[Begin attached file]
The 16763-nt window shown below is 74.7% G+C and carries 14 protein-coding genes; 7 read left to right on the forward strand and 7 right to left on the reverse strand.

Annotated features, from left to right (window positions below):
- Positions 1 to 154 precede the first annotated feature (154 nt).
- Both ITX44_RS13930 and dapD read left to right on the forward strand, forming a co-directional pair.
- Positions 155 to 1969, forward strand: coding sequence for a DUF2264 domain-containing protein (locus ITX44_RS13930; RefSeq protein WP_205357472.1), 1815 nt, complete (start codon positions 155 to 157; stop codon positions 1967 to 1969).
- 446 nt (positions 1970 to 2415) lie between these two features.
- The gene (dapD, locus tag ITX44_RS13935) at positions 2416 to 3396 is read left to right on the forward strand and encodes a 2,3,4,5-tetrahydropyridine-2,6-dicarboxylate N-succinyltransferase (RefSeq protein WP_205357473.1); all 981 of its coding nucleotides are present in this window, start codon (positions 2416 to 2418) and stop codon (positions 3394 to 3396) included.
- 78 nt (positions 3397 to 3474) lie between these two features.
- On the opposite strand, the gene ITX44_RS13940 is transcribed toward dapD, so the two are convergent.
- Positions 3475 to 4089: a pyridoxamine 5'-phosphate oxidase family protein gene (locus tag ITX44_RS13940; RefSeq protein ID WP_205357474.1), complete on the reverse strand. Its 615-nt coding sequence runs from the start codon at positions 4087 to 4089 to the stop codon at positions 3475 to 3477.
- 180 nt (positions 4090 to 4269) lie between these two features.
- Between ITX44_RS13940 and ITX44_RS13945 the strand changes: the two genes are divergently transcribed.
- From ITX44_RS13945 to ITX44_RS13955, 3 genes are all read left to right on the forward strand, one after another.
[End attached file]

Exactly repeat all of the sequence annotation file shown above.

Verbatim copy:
The 16763-nt window shown below is 74.7% G+C and carries 14 protein-coding genes; 7 read left to right on the forward strand and 7 right to left on the reverse strand.

Annotated features, from left to right (window positions below):
- Positions 1 to 154 precede the first annotated feature (154 nt).
- Both ITX44_RS13930 and dapD read left to right on the forward strand, forming a co-directional pair.
- Positions 155 to 1969, forward strand: coding sequence for a DUF2264 domain-containing protein (locus ITX44_RS13930; RefSeq protein WP_205357472.1), 1815 nt, complete (start codon positions 155 to 157; stop codon positions 1967 to 1969).
- 446 nt (positions 1970 to 2415) lie between these two features.
- The gene (dapD, locus tag ITX44_RS13935) at positions 2416 to 3396 is read left to right on the forward strand and encodes a 2,3,4,5-tetrahydropyridine-2,6-dicarboxylate N-succinyltransferase (RefSeq protein WP_205357473.1); all 981 of its coding nucleotides are present in this window, start codon (positions 2416 to 2418) and stop codon (positions 3394 to 3396) included.
- 78 nt (positions 3397 to 3474) lie between these two features.
- On the opposite strand, the gene ITX44_RS13940 is transcribed toward dapD, so the two are convergent.
- Positions 3475 to 4089: a pyridoxamine 5'-phosphate oxidase family protein gene (locus tag ITX44_RS13940; RefSeq protein ID WP_205357474.1), complete on the reverse strand. Its 615-nt coding sequence runs from the start codon at positions 4087 to 4089 to the stop codon at positions 3475 to 3477.
- 180 nt (positions 4090 to 4269) lie between these two features.
- Between ITX44_RS13940 and ITX44_RS13945 the strand changes: the two genes are divergently transcribed.
- From ITX44_RS13945 to ITX44_RS13955, 3 genes are all read left to right on the forward strand, one after another.